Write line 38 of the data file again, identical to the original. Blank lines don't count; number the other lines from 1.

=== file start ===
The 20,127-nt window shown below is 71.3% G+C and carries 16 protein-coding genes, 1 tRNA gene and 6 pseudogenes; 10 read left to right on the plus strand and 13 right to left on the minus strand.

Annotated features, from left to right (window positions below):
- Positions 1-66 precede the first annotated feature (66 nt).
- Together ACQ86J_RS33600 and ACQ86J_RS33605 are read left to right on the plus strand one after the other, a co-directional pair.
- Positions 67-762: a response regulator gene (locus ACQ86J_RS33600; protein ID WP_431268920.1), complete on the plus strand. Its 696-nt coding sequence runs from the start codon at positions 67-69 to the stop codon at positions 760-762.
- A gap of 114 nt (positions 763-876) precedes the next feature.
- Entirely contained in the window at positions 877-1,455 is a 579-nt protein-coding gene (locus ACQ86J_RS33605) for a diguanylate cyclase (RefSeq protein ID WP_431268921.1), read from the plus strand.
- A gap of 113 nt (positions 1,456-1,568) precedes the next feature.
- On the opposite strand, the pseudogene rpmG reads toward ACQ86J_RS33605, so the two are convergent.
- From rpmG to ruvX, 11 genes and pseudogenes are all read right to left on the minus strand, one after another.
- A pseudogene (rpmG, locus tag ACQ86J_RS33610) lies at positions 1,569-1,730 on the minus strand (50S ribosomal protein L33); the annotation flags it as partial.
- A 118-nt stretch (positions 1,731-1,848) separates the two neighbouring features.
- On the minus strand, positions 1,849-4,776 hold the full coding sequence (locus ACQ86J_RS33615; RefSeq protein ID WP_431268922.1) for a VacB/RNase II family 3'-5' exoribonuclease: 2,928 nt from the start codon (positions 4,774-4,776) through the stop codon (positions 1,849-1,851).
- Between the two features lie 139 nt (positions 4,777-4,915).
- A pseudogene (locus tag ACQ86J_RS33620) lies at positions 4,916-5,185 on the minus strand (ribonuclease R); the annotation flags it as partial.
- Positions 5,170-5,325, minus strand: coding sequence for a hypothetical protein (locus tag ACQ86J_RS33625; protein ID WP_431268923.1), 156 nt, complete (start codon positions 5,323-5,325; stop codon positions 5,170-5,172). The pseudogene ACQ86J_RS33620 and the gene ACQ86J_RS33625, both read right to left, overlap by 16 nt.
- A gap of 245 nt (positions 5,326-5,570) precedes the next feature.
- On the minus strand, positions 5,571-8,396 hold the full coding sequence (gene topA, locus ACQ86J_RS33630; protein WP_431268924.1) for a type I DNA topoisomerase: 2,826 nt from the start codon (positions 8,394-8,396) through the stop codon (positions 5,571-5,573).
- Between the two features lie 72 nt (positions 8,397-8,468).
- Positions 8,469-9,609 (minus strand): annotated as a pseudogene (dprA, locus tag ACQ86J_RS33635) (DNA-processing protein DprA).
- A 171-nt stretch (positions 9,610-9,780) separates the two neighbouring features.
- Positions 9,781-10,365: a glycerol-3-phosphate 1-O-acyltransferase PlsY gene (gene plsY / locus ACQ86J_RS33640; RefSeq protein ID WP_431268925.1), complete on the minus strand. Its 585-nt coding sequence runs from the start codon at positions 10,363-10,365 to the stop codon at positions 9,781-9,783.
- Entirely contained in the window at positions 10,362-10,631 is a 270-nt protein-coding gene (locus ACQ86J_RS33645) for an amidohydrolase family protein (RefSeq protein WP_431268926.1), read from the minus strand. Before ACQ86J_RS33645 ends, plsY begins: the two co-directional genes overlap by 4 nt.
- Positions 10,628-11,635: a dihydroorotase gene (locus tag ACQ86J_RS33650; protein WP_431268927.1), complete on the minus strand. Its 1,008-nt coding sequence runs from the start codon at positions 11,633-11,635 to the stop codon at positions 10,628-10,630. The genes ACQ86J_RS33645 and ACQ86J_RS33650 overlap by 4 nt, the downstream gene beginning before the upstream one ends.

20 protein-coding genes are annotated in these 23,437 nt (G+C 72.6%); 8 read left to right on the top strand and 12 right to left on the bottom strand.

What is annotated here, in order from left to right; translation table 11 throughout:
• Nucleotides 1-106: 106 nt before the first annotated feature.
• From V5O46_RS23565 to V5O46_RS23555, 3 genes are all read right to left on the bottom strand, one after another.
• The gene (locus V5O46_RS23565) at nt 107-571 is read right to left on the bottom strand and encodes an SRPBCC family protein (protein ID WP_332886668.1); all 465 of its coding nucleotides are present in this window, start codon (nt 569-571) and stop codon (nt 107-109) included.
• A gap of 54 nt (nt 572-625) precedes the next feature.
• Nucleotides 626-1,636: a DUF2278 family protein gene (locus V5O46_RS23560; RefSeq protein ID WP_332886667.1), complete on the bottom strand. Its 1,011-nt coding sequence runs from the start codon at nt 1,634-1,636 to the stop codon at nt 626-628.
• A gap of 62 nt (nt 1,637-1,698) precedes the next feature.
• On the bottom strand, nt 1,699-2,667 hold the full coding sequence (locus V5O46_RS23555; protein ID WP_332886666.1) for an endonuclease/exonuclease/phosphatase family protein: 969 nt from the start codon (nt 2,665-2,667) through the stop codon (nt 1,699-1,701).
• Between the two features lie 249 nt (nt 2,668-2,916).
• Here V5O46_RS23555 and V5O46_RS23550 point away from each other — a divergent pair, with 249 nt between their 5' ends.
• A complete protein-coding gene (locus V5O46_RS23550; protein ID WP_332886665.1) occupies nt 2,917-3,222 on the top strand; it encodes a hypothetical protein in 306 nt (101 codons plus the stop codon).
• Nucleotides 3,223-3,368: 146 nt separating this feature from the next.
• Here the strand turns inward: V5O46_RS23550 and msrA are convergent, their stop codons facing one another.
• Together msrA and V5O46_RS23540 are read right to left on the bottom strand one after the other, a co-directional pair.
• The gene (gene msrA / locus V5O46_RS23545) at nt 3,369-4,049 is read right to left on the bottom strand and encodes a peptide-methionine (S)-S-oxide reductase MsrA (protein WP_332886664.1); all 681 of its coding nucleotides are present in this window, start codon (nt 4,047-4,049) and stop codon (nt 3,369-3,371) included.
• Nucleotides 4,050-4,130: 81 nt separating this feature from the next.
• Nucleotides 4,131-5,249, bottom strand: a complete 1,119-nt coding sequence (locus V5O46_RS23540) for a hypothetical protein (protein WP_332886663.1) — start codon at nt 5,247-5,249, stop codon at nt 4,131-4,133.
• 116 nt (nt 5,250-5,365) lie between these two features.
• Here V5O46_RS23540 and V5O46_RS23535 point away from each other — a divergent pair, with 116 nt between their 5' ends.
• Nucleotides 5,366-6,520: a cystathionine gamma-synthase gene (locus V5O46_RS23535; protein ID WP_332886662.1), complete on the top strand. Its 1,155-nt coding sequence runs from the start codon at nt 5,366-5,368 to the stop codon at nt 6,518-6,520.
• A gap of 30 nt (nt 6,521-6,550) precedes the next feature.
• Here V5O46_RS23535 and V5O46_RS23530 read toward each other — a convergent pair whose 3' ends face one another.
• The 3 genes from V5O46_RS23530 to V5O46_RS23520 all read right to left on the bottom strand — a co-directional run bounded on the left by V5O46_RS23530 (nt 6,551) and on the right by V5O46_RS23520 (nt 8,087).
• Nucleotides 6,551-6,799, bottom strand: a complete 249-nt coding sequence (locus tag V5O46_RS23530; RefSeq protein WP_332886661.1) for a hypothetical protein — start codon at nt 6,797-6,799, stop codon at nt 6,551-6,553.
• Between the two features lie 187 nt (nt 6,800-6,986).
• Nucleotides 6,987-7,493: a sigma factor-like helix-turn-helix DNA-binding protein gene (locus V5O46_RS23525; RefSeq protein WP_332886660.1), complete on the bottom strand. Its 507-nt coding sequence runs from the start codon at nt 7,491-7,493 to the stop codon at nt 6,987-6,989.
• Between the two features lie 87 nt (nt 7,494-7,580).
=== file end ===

• Here the strand turns inward: V5O46_RS23550 and msrA are convergent, their stop codons facing one another.